>Spectracom models by another and all telephone modem services by a
    >third. With few exceptions, a NMEA radio is a NMEA radio and I strongly
    >suspect many of those drivers could be combined in one driver.


    The NMEA driver already handles many more types of gizmos than
    most other drivers. I have 4 or 5 (and 2 more untested) within
    arms reach.


    >You don't appreciate how tedious the support process is when some
    >important thing or other requires a minute change in the common
    >interface (nanoseconds unstead of microseconds) and modifications to 46
    >files. The urge for utmost KISS and fewest driver files in the public
    >distribution is very strong. The problem is that the distribution build
    >process is so intricate that few refclock builders, including me, can
    >figure out how to incorporate a new driver in a private distribution
    >other than as a cuckoo of a current one.


    It would be neat to solve this mess. I'm not sure I have any
    great suggestions.

    Maybe there should be two classes of drivers. Class 1 drivers
    come with the official distribution. Class 2 get supported by
    some other mechanism. That might make sense if somebody was
    willing to keep track of driver numbers, or somebody figures
    out a way to do the linking without driver numbers. (The changes
    to clockstats and peerstats would be "interesting". Maybe
    replace the IP address with . or something like that.

    Or maybe the boundary could be fuzzy. You fixup the drivers you
    like and the rest of them are disabled until somebody fixes them
    up too. I'd be willing to do that for any driver I'm interested
    in. If you want to make a big change, you just shoot all the drivers
    you don't like. They are no-go until somebody rescues them.

    That way the distribution mechanism carries the "best" copy of a
    driver even if it doesn't compile/build right now.

    --
    These are my opinions, not necessarily my employer's. I hate spam.


  16. Re: Issues with ACCORD Reference Clock Driver

    Hal Murray wrote:
    > I
    >> I don't know; it seems to me better for the refclock driver to specify a
    >> default set of comm parameters that will work for the "standard" device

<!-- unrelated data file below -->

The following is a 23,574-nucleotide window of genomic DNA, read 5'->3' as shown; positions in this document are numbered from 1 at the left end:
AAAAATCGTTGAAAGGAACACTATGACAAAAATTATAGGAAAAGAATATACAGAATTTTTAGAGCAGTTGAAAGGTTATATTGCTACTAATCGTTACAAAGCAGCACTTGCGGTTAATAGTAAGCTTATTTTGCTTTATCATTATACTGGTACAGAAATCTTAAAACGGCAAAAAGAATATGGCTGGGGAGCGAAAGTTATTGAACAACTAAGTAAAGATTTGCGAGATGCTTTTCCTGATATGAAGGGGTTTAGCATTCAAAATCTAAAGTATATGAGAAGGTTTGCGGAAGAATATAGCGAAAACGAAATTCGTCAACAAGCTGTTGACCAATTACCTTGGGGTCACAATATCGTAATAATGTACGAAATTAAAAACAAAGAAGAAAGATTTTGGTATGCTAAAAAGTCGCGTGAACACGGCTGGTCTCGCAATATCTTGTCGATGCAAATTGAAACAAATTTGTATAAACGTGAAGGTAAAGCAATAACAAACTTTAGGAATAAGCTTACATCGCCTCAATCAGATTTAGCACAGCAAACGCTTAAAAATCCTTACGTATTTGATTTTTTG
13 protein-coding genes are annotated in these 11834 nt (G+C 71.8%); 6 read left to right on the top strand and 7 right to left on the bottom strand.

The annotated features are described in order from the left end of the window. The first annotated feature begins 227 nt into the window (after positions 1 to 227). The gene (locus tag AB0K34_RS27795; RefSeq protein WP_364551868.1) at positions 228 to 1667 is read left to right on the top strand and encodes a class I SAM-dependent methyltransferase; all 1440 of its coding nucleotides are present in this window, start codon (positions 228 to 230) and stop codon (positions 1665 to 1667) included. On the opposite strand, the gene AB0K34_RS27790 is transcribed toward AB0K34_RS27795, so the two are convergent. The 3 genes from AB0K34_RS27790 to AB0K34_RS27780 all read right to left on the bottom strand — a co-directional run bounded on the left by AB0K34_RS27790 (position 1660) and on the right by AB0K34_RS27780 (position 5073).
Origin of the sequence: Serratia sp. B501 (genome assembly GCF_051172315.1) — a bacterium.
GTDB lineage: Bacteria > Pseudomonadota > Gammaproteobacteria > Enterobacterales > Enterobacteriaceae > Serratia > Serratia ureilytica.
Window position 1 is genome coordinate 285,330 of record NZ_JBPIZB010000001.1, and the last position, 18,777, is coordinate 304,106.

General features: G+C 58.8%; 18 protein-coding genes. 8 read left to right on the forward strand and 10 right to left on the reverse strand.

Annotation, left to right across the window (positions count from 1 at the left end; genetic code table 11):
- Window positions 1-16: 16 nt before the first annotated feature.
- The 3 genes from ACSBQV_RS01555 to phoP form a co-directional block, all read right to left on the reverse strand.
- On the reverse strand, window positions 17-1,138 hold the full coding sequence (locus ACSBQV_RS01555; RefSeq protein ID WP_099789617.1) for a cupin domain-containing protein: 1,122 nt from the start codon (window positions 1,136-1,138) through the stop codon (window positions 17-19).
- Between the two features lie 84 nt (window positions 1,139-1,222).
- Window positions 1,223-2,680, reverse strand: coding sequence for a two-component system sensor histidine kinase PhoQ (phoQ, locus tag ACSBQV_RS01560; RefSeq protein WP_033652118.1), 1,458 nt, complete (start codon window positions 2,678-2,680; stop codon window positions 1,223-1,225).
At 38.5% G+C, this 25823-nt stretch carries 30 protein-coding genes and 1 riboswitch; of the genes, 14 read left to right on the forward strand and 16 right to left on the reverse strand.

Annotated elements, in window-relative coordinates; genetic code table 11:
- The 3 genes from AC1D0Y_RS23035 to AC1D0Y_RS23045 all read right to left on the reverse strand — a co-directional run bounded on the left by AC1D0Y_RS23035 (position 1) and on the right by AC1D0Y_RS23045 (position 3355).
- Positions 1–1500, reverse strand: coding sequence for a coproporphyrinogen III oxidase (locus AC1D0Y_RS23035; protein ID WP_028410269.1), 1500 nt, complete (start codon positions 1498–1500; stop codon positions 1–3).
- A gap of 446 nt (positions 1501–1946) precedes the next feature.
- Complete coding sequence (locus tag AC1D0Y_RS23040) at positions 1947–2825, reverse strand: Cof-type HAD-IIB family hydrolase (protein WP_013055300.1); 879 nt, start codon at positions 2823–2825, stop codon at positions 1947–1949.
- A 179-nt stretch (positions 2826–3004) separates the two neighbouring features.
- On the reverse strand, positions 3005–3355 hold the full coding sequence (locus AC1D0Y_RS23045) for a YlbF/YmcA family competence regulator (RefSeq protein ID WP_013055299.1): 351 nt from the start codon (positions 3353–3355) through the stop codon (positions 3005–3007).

>> that refclock supports, but have a universal mechanism that would allow
    >> overriding those params from the config file and would work for any driver.

    >
    > We are probably having a violent agreement.
    >
    > I'd like to be able to say "Z3801A" rather than whatever line
    > settings it actually uses.
    >
    > I'd also like to be able to specify the raw line details in
    > case I find a box that is close enough but uses some strange
    > line settings. (The Z3801A is a good example. That was the
    > only change it took.)
    >


    Yup, we're on the same page.

    John

  17. Re: Issues with ACCORD Reference Clock Driver

    >Perhaps the best way is to add a completely new command "refclock" and
    >load it up with all kinds of options, including those now done by the
    >fudge command. The command would not need the dotted quad, which could
    >be replaced by the driver name already in a table. The syntax could in
    >principle be different for each name, as determined by the parser. That
    >could be a nice summer project.


    I like the idea of a refclock command.

    Here is a possibly crazy way to implement something like that...

    In addition to the procedures that are currently supplied
    in the linkage block from each refclock to the system,
    add a string that is the tokens that this driver knows
    about.

    The parser handles the merge of all possible options,
    collecting the info in a struct that gets passed to open.
    It also complains about options that this driver doesn't
    support. Open copies what it wants out of that struct,
    ignoring the fields it doesn't support.

    You might need a way to distinguish between 0 and unspecified.